INSKEEP: Even as Beck recovered, there was the question of what to do. The music business was changing and Beck wasn't sure whether he should too.

BECK: I definitely had a period of time where I was thinking about, is there a point where you've done what you're supposed to do. And, you know, other bands are coming in and this kind of thing.

INSKEEP: Over the past six years, he produced albums for others. He recorded a rock album and didn't release it, and started a country album in Nashville - shelved that too. He finally found something he wanted to release when he started playing music at a very different pace - half the speed of most popular hits.

BECK: The more I slowed down the songs, they started to go from something that would be more of a traditional singer/songwriter kind of song, into something else. You know? There's something about playing with time in that way, when you slow or stretch time out. It changes the perspective.

INSKEEP: Maybe this is a good moment to listen to "Wave."


INSKEEP: Is this one of those songs that would feel completely different if it was 50 percent faster?

BECK: Yeah, I think so. I mean this one, since there's no drums, you're not quite as aware of the tempo. It's just sort of elastic.


INSKEEP: Meaning nobody really knows what that's going to sound like, until you actually get all the instruments together.

BECK: Yeah, working with orchestra - I mean that's complete gamble. And I think you hire them in a three-hour block. So literally, if the clock runs out they just get up and walk out the door.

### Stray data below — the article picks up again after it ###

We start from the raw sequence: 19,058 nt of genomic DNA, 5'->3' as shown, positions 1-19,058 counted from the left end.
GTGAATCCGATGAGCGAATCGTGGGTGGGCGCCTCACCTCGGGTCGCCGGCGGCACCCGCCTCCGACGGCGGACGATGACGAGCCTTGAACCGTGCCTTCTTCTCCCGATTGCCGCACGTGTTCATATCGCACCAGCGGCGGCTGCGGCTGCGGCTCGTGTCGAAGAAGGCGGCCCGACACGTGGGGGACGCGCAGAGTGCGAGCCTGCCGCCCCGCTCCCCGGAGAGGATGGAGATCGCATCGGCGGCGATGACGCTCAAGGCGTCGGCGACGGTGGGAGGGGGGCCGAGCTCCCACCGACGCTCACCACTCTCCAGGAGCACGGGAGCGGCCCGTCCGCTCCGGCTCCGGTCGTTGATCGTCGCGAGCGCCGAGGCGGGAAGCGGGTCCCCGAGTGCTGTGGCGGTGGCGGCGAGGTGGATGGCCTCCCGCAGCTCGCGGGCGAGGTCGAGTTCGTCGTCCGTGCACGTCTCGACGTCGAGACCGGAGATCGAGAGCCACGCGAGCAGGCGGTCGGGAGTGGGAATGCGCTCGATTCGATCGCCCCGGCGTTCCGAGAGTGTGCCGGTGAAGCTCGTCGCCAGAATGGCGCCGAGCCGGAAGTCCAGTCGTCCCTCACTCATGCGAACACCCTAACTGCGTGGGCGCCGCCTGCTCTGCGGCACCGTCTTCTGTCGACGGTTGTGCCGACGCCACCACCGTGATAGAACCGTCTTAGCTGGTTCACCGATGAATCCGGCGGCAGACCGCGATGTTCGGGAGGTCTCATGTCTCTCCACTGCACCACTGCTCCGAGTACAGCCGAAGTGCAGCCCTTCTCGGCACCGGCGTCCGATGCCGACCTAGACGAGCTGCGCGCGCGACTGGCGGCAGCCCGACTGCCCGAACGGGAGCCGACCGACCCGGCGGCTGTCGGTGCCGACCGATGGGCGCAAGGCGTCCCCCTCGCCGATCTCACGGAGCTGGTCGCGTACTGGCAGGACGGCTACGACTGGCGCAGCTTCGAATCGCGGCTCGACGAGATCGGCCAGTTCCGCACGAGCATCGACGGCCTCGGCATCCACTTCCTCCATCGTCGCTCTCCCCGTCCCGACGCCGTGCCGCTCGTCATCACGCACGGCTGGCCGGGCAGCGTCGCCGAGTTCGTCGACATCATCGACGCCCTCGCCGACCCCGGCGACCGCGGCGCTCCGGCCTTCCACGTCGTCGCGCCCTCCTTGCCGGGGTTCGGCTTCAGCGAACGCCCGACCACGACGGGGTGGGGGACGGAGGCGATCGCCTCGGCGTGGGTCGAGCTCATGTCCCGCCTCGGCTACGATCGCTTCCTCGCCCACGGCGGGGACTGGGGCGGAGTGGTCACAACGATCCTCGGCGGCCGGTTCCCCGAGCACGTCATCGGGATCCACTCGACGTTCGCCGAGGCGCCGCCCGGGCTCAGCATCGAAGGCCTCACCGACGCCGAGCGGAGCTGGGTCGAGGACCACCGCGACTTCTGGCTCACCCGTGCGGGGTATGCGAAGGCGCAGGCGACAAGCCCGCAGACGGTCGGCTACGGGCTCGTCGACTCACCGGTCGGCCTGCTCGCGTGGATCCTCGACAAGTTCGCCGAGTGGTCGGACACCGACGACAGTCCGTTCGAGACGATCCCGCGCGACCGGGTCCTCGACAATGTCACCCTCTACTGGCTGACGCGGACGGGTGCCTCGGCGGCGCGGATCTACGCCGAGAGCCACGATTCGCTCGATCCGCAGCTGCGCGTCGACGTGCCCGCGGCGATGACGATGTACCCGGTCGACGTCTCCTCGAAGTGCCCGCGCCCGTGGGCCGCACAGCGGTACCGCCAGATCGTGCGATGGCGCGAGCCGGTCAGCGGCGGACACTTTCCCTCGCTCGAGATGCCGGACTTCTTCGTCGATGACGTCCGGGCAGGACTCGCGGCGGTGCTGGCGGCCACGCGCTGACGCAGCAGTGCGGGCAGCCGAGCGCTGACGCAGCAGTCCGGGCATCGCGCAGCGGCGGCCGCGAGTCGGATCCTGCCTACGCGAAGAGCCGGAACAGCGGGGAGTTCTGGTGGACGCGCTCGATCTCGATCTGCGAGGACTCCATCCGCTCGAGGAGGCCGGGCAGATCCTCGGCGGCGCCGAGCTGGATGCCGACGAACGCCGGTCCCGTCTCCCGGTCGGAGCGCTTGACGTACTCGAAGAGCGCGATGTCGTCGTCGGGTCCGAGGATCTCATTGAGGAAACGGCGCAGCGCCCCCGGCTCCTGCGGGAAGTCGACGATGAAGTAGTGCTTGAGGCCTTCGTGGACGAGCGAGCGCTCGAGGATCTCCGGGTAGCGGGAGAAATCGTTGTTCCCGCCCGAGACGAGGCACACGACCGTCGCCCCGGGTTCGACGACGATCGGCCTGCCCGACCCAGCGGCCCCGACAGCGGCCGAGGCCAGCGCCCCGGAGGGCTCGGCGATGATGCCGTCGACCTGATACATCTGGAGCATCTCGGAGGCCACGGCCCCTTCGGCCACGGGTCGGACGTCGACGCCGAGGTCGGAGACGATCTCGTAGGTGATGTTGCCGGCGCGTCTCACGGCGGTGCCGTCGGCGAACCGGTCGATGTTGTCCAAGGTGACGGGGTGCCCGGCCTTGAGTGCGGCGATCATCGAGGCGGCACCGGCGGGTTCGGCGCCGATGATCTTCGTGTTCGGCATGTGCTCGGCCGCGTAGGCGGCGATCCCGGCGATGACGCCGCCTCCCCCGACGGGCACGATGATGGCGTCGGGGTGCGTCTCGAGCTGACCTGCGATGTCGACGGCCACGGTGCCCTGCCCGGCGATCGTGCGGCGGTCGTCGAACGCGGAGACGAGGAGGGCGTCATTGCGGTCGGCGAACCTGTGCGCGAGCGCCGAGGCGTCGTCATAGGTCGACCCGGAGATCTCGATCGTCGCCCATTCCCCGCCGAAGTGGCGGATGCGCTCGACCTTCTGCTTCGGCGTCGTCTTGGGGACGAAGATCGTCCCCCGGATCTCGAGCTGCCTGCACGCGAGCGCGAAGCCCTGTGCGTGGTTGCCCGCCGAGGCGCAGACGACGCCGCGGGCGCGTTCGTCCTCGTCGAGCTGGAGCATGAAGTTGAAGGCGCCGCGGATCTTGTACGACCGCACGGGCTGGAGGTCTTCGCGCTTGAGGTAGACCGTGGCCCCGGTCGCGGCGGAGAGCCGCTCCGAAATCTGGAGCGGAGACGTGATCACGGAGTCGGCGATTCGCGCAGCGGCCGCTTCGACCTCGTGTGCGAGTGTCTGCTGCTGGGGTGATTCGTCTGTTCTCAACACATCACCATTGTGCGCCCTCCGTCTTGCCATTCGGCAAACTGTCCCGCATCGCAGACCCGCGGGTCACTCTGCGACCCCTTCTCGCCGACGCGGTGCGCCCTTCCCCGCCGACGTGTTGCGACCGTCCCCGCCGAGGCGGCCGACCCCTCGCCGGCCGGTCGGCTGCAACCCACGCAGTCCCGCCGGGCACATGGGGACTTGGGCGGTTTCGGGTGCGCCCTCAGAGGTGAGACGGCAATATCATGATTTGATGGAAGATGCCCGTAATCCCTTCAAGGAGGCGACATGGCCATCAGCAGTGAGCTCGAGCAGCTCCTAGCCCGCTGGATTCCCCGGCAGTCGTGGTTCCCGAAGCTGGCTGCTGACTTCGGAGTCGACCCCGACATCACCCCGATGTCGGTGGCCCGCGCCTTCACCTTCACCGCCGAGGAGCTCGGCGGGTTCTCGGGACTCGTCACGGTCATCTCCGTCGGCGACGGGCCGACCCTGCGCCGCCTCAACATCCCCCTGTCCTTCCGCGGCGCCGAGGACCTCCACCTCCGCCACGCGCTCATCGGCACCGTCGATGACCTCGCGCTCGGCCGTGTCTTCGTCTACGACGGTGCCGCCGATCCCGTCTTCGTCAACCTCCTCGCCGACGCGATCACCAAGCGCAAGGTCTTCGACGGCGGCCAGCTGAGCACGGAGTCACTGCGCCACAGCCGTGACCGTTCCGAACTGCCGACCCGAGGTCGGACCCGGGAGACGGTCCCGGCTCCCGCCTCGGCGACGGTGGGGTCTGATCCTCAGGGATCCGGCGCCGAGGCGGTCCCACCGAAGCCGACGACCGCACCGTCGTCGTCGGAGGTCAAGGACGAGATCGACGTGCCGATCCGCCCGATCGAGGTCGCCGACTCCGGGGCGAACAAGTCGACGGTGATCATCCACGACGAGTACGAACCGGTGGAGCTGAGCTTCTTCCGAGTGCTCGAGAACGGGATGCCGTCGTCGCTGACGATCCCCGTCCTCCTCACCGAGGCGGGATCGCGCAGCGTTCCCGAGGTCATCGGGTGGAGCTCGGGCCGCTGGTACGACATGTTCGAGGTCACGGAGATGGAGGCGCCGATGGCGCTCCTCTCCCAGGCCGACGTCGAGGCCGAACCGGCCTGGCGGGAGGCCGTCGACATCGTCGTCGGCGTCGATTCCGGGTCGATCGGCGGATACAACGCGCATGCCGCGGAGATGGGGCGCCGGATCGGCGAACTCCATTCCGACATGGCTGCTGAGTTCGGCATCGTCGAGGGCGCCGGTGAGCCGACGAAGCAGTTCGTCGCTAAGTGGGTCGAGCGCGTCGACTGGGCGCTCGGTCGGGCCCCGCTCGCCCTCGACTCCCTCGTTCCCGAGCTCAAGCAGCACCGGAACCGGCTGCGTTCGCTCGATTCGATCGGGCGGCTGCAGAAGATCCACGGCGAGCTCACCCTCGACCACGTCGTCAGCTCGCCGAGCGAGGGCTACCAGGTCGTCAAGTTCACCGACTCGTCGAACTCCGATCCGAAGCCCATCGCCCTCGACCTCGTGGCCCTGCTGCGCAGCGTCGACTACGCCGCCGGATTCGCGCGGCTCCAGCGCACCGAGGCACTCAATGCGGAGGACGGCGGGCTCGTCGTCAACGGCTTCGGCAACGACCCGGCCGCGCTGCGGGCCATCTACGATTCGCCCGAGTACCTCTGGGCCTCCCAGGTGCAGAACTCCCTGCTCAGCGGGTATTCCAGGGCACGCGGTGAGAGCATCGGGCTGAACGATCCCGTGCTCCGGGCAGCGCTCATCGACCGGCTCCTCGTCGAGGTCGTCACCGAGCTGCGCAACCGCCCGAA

BECK: And so, I think what's on the album is the one not what I intended it to be. It's the one we had.



INSKEEP: The harmonies in this particular song, there's some harmony but is it both your voice that both the part...

BECK: Yeah, I started out with two and I wanted a kind of close harmony, Simon and Garfunkel, Louvin Brothers. You know, I love harmony singing but I was singing with myself. So I was tracking myself on it, kept trying to get a certain sound - a kind of richness and I kept adding and adding. So there's four or five or six voices, and myself, stacked.


INSKEEP: We also thought of Simon and Garfunkel when we were listening to that.

BECK: Yeah, like Art Garfunkel's voice just kills me. It's that kind of singing, that very soft, unforced kind of singing in a higher register that's really difficult. It's much easier to sing out and use a bit more force.


BECK: It took days, I remember.

INSKEEP: Let's listen to one more song, "Blackbird Chain."




INSKEEP: And now, after the back injury, the existential questions, the false starts, the slowing down and the black widow spider bite, Beck called the album "Morning Phase" and packed it with lyrics about a new dawn.

Does that theme have anything to do with your own life at the moment?

BECK: I guess so. I mean it wasn't conscious. I just noticed, as I was working on the songs, that there were certain recurring things: the morning, waking, the sort of sense of light coming that just seemed to fit with the mood of the music; that sense of waking from maybe a tumultuous kind of time.


INSKEEP: Well, Beck, thanks very much for taking the time.

BECK: Yeah, it was good talking to you.


MONTAGNE: That was Beck talking to Steve Inskeep about his new album, "Morning Phase."

This is MORNING EDITION from NPR News. I'm Renee Montagne.


And I'm David Greene. Transcript provided by NPR, Copyright NPR.